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Exercise Alone May Not Lead to Weight Loss

Many of us tend to believe that more exercise is better for burning calories and weight loss. However, this is not the case according to a new study published in Current Biology.

Exercise May Not Lead to Weight Loss

Exercising more than average may not help you lose weight, according to new study. Photo by Women’s Health Magazine

According to researchers, when we increase our exercise regimen our bodies adapt to the energy expenditure which causes us to reach a plateau. This means there is a limit to the amount of calories we can burn through exercise. This study is not to discourage exercise which is essential to keeping your mind and body healthy, but to shed light on how important dieting is for losing weight.

Lead researcher Herman Pontzer, PhD, a professor of anthropology at City University of New York, and Edward L Melanson, PhD, an associated professor in the division of endocrinology, metabolism, and diabetes at the University of Colorado Anschutz Medical Campus, Auroro measured the daily activity of more than 300 men and women. They came from the U.S., Africa and Jamaica. People in some of those countries are usually more active physically than many Americans.

Although they did not track whether the people lost weight or gained, they had a record of their body mass index (BMI) and calculated their calorie burning for 7 days. As people got more exercise, the calories burned did not rise very much. People who had average physical activity lost about 200 more calories than those who were inactive. Unfortunately, those who exercised more than the average saw no change in the amount of calories burned.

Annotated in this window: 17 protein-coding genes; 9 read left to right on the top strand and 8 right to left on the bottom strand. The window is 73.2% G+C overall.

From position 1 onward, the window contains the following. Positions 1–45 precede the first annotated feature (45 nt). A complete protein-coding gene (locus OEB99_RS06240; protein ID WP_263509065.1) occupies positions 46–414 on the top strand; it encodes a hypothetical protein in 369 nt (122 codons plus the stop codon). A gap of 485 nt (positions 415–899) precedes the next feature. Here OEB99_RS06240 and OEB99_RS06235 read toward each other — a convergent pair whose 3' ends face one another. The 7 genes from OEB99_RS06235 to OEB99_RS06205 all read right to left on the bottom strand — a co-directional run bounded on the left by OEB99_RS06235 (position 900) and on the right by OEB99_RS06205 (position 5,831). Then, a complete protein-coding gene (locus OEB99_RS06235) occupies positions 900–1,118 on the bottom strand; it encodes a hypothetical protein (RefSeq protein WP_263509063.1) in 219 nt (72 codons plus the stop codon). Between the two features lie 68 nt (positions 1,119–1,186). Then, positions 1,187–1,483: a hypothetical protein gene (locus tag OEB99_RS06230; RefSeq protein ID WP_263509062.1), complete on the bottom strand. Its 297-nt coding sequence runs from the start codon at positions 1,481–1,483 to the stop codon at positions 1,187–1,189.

According to Pontzer, moderate exercisers are active “but not serious athletes”. For example, someone who rides a bike to work or walks a couple of miles each day. Although this study did not focus on the role of exercise in weight loss, Pontzer does mention that diet and exercise work together as an effective fat loss strategy.

This study seems to point out that the obesity epidemic may be caused by overeating rather than inactivity. I have always heard the saying that “abs start in the kitchen” so I understand how important diet is already. I also understand how over working out at the gym is not effective as well. Pontzer says that our body adapts to our exercise routine if we are more active which creates an energy expenditure plateau. This is why many people wonder why they workout at the gym for hours every day and see no weight loss results.

The researchers believe that our body has a “sweet spot”, a point at which the calories burned during workouts peak. The way to find it is to pay attention to your body, Pontzer says. If you feel worn out and need more time to recover from exercise, you may be over doing it and need to work out less.

To say the least, diet should be the first step in weight loss but exercise must be included as well for preventing diabetes, stress, high blood pressure and heart disease.

Leeman Taylor
Bachelor Degree in Criminal Justice
Real Estate Investor & Internet Marketer

Source: Pontzer, Herman et al. “Constrained Total Energy Expenditure and Metabolic Adaptation to Physical Activity in Adult Humans” Current Biology 28 January 2016